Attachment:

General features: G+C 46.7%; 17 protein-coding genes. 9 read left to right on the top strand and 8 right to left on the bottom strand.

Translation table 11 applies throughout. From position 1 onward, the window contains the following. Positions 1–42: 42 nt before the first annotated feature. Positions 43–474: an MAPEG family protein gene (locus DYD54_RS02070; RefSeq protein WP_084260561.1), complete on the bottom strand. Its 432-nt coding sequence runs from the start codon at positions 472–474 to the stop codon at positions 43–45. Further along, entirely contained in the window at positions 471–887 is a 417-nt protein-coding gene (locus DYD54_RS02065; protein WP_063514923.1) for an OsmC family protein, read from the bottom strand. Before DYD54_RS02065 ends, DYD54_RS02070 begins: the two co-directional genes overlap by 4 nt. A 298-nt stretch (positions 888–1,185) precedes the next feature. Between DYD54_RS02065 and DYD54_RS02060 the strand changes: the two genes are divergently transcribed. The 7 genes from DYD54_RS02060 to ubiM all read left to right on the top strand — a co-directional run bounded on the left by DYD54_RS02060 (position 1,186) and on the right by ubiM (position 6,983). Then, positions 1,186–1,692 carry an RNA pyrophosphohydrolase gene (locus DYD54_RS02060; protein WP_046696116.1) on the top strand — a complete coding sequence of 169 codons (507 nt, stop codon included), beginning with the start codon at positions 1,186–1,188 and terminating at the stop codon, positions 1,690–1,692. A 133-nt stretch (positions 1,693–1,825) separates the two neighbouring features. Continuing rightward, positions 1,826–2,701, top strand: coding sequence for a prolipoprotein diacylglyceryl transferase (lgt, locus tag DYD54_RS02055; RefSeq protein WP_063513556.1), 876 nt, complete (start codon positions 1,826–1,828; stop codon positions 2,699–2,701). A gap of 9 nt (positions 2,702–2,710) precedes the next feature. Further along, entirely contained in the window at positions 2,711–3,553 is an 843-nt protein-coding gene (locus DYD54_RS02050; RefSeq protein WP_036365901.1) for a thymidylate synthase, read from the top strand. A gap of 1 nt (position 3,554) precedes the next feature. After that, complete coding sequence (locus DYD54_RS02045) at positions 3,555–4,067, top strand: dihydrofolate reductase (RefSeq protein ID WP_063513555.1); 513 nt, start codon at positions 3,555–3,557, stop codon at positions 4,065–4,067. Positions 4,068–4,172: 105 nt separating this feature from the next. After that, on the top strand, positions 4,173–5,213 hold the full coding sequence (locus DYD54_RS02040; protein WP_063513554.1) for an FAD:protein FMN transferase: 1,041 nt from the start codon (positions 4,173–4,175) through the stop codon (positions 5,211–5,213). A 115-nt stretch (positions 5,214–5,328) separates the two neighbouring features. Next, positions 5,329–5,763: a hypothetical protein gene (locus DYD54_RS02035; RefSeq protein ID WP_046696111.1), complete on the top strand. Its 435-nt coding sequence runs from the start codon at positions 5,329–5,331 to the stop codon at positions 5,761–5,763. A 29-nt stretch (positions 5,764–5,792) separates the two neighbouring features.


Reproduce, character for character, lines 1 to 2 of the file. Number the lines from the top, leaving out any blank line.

General features: G+C 46.7%; 17 protein-coding genes. 9 read left to right on the top strand and 8 right to left on the bottom strand.

Translation table 11 applies throughout. From position 1 onward, the window contains the following. Positions 1–42: 42 nt before the first annotated feature. Positions 43–474: an MAPEG family protein gene (locus DYD54_RS02070; RefSeq protein WP_084260561.1), complete on the bottom strand. Its 432-nt coding sequence runs from the start codon at positions 472–474 to the stop codon at positions 43–45. Further along, entirely contained in the window at positions 471–887 is a 417-nt protein-coding gene (locus DYD54_RS02065; protein WP_063514923.1) for an OsmC family protein, read from the bottom strand. Before DYD54_RS02065 ends, DYD54_RS02070 begins: the two co-directional genes overlap by 4 nt. A 298-nt stretch (positions 888–1,185) precedes the next feature. Between DYD54_RS02065 and DYD54_RS02060 the strand changes: the two genes are divergently transcribed. The 7 genes from DYD54_RS02060 to ubiM all read left to right on the top strand — a co-directional run bounded on the left by DYD54_RS02060 (position 1,186) and on the right by ubiM (position 6,983). Then, positions 1,186–1,692 carry an RNA pyrophosphohydrolase gene (locus DYD54_RS02060; protein WP_046696116.1) on the top strand — a complete coding sequence of 169 codons (507 nt, stop codon included), beginning with the start codon at positions 1,186–1,188 and terminating at the stop codon, positions 1,690–1,692. A 133-nt stretch (positions 1,693–1,825) separates the two neighbouring features. Continuing rightward, positions 1,826–2,701, top strand: coding sequence for a prolipoprotein diacylglyceryl transferase (lgt, locus tag DYD54_RS02055; RefSeq protein WP_063513556.1), 876 nt, complete (start codon positions 1,826–1,828; stop codon positions 2,699–2,701). A gap of 9 nt (positions 2,702–2,710) precedes the next feature. Further along, entirely contained in the window at positions 2,711–3,553 is an 843-nt protein-coding gene (locus DYD54_RS02050; RefSeq protein WP_036365901.1) for a thymidylate synthase, read from the top strand. A gap of 1 nt (position 3,554) precedes the next feature. After that, complete coding sequence (locus DYD54_RS02045) at positions 3,555–4,067, top strand: dihydrofolate reductase (RefSeq protein ID WP_063513555.1); 513 nt, start codon at positions 3,555–3,557, stop codon at positions 4,065–4,067. Positions 4,068–4,172: 105 nt separating this feature from the next. After that, on the top strand, positions 4,173–5,213 hold the full coding sequence (locus DYD54_RS02040; protein WP_063513554.1) for an FAD:protein FMN transferase: 1,041 nt from the start codon (positions 4,173–4,175) through the stop codon (positions 5,211–5,213). A 115-nt stretch (positions 5,214–5,328) separates the two neighbouring features. Next, positions 5,329–5,763: a hypothetical protein gene (locus DYD54_RS02035; RefSeq protein ID WP_046696111.1), complete on the top strand. Its 435-nt coding sequence runs from the start codon at positions 5,329–5,331 to the stop codon at positions 5,761–5,763. A 29-nt stretch (positions 5,764–5,792) separates the two neighbouring features.